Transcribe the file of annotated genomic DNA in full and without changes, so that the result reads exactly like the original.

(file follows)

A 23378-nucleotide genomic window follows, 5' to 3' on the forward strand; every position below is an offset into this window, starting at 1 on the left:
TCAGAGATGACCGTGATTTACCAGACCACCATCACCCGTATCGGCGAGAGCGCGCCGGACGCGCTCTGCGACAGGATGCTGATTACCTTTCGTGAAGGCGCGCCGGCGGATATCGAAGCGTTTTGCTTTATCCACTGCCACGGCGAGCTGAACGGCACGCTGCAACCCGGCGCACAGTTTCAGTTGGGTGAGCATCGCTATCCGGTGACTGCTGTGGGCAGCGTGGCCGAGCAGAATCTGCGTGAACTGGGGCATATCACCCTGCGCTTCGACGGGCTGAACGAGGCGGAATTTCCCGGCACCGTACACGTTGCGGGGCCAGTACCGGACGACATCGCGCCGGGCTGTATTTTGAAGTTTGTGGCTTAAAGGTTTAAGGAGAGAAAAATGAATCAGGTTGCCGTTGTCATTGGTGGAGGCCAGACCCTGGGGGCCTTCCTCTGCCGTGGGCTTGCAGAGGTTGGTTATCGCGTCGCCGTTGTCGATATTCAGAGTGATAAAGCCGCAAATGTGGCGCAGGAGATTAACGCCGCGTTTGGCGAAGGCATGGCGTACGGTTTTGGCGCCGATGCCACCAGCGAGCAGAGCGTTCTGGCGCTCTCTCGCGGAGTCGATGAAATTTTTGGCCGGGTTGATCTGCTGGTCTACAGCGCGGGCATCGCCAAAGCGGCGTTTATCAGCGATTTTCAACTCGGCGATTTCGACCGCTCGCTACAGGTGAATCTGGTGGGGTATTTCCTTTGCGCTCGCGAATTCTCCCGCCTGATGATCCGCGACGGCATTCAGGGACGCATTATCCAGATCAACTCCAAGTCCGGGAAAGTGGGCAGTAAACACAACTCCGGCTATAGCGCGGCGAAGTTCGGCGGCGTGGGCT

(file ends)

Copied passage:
A 23378-nucleotide genomic window follows, 5' to 3' on the forward strand; every position below is an offset into this window, starting at 1 on the left:
TCAGAGATGACCGTGATTTACCAGACCACCATCACCCGTATCGGCGAGAGCGCGCCGGACGCGCTCTGCGACAGGATGCTGATTACCTTTCGTGAAGGCGCGCCGGCGGATATCGAAGCGTTTTGCTTTATCCACTGCCACGGCGAGCTGAACGGCACGCTGCAACCCGGCGCACAGTTTCAGTTGGGTGAGCATCGCTATCCGGTGACTGCTGTGGGCAGCGTGGCCGAGCAGAATCTGCGTGAACTGGGGCATATCACCCTGCGCTTCGACGGGCTGAACGAGGCGGAATTTCCCGGCACCGTACACGTTGCGGGGCCAGTACCGGACGACATCGCGCCGGGCTGTATTTTGAAGTTTGTGGCTTAAAGGTTTAAGGAGAGAAAAATGAATCAGGTTGCCGTTGTCATTGGTGGAGGCCAGACCCTGGGGGCCTTCCTCTGCCGTGGGCTTGCAGAGGTTGGTTATCGCGTCGCCGTTGTCGATATTCAGAGTGATAAAGCCGCAAATGTGGCGCAGGAGATTAACGCCGCGTTTGGCGAAGGCATGGCGTACGGTTTTGGCGCCGATGCCACCAGCGAGCAGAGCGTTCTGGCGCTCTCTCGCGGAGTCGATGAAATTTTTGGCCGGGTTGATCTGCTGGTCTACAGCGCGGGCATCGCCAAAGCGGCGTTTATCAGCGATTTTCAACTCGGCGATTTCGACCGCTCGCTACAGGTGAATCTGGTGGGGTATTTCCTTTGCGCTCGCGAATTCTCCCGCCTGATGATCCGCGACGGCATTCAGGGACGCATTATCCAGATCAACTCCAAGTCCGGGAAAGTGGGCAGTAAACACAACTCCGGCTATAGCGCGGCGAAGTTCGGCGGCGTGGGCT